An interesting article in the Scientific American examines the evolution of a popular American folk tale. The article begins with the story of a man driving late at night who stops to ostensibly give a stranded woman a ride home. The next day he discovers the woman he was transporting was really a ghost. The story itself is a common motif, although there is often a permutation of the facts. The article illustrates just how popular the late night ride with a stranger motif is, referencing the story of Philip the Apostle who is given a ride by an Ethiopian whom he baptizes and then vanishes mysteriously.
What is interesting is how the folktale itself has evolved. The story above is juxtaposed with a more modern macabre version where a woman is about to give a strange man a ride but at the last minute she drives off in a hurry, inadvertently forgetting about the man she is supposed to bring with her. Not until later does the female driver remember that the man left a briefcase in her car, the contents of which are a sharp knife and duct tape. In both instances the story could be a cautionary tale, but with a different point. While the original late night ride may be a warning to drive safe, or the importance of community. While the second story appears to admonish going anywhere with a stranger alone.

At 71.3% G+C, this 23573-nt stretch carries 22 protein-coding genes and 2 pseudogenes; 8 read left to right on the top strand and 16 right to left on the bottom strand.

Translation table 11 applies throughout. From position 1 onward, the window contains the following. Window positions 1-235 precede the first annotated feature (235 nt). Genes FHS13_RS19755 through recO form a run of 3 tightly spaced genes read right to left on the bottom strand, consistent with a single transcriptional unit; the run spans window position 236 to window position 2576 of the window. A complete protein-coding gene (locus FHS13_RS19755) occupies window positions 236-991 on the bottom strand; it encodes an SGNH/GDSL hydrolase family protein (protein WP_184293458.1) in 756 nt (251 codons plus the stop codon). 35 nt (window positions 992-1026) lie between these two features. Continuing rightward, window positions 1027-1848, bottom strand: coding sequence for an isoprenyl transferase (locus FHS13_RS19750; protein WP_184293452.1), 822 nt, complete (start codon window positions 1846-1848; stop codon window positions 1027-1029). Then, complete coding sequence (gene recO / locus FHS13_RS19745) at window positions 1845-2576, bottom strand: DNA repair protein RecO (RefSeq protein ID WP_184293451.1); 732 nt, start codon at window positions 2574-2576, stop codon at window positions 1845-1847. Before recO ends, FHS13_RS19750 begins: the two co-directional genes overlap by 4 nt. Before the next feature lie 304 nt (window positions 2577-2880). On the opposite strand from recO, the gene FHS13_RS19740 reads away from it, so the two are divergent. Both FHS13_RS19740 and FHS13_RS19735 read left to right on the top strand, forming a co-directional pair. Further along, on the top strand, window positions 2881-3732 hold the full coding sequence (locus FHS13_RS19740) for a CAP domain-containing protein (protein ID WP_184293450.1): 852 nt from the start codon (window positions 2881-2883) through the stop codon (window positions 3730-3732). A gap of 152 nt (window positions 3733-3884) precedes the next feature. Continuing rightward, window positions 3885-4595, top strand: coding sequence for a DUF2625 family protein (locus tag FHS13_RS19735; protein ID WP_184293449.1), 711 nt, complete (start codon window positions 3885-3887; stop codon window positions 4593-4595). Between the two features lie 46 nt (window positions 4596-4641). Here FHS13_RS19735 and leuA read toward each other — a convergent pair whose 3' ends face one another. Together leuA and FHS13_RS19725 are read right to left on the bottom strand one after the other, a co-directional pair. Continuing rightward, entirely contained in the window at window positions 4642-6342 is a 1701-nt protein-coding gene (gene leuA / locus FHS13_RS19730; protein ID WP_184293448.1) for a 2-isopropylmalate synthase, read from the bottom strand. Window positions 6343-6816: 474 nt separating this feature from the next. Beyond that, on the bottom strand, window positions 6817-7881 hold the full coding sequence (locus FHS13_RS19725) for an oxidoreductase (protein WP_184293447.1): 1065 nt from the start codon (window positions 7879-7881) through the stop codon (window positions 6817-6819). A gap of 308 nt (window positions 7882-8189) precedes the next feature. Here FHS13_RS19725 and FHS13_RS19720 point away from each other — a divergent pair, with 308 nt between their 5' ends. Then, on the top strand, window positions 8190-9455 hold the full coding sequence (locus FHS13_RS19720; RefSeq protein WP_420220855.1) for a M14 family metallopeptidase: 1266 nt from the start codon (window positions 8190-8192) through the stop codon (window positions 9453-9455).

The late night ride seems to be a ubiquitous story. Is there a similar story in New Orleans that has a local flavor added to it? If so, I’d love to hear about it in the comment section.